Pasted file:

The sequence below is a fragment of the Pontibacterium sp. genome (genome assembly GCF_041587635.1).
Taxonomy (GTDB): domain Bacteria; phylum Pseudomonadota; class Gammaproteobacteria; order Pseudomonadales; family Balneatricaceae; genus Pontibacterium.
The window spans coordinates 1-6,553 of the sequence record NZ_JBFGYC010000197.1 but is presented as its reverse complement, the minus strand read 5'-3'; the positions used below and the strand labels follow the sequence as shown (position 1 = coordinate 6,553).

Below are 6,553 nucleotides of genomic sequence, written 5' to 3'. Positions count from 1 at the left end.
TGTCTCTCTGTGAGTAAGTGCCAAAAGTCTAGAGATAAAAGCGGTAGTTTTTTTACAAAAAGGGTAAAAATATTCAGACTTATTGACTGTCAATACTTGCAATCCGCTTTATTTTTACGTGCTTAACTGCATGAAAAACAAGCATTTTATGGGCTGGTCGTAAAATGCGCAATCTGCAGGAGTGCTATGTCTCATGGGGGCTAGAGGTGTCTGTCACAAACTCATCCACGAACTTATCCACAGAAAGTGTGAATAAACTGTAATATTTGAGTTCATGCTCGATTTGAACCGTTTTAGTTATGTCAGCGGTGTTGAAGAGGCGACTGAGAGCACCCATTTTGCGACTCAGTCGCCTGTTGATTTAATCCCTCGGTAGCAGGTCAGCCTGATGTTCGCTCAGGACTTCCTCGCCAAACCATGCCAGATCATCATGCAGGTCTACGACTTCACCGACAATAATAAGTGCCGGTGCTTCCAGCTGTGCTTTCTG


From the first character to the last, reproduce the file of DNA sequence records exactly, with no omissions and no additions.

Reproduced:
The sequence below is a fragment of the Pontibacterium sp. genome (genome assembly GCF_041587635.1).
Taxonomy (GTDB): domain Bacteria; phylum Pseudomonadota; class Gammaproteobacteria; order Pseudomonadales; family Balneatricaceae; genus Pontibacterium.
The window spans coordinates 1-6,553 of the sequence record NZ_JBFGYC010000197.1 but is presented as its reverse complement, the minus strand read 5'-3'; the positions used below and the strand labels follow the sequence as shown (position 1 = coordinate 6,553).

Below are 6,553 nucleotides of genomic sequence, written 5' to 3'. Positions count from 1 at the left end.
TGTCTCTCTGTGAGTAAGTGCCAAAAGTCTAGAGATAAAAGCGGTAGTTTTTTTACAAAAAGGGTAAAAATATTCAGACTTATTGACTGTCAATACTTGCAATCCGCTTTATTTTTACGTGCTTAACTGCATGAAAAACAAGCATTTTATGGGCTGGTCGTAAAATGCGCAATCTGCAGGAGTGCTATGTCTCATGGGGGCTAGAGGTGTCTGTCACAAACTCATCCACGAACTTATCCACAGAAAGTGTGAATAAACTGTAATATTTGAGTTCATGCTCGATTTGAACCGTTTTAGTTATGTCAGCGGTGTTGAAGAGGCGACTGAGAGCACCCATTTTGCGACTCAGTCGCCTGTTGATTTAATCCCTCGGTAGCAGGTCAGCCTGATGTTCGCTCAGGACTTCCTCGCCAAACCATGCCAGATCATCATGCAGGTCTACGACTTCACCGACAATAATAAGTGCCGGTGCTTCCAGCTGTGCTTTCTG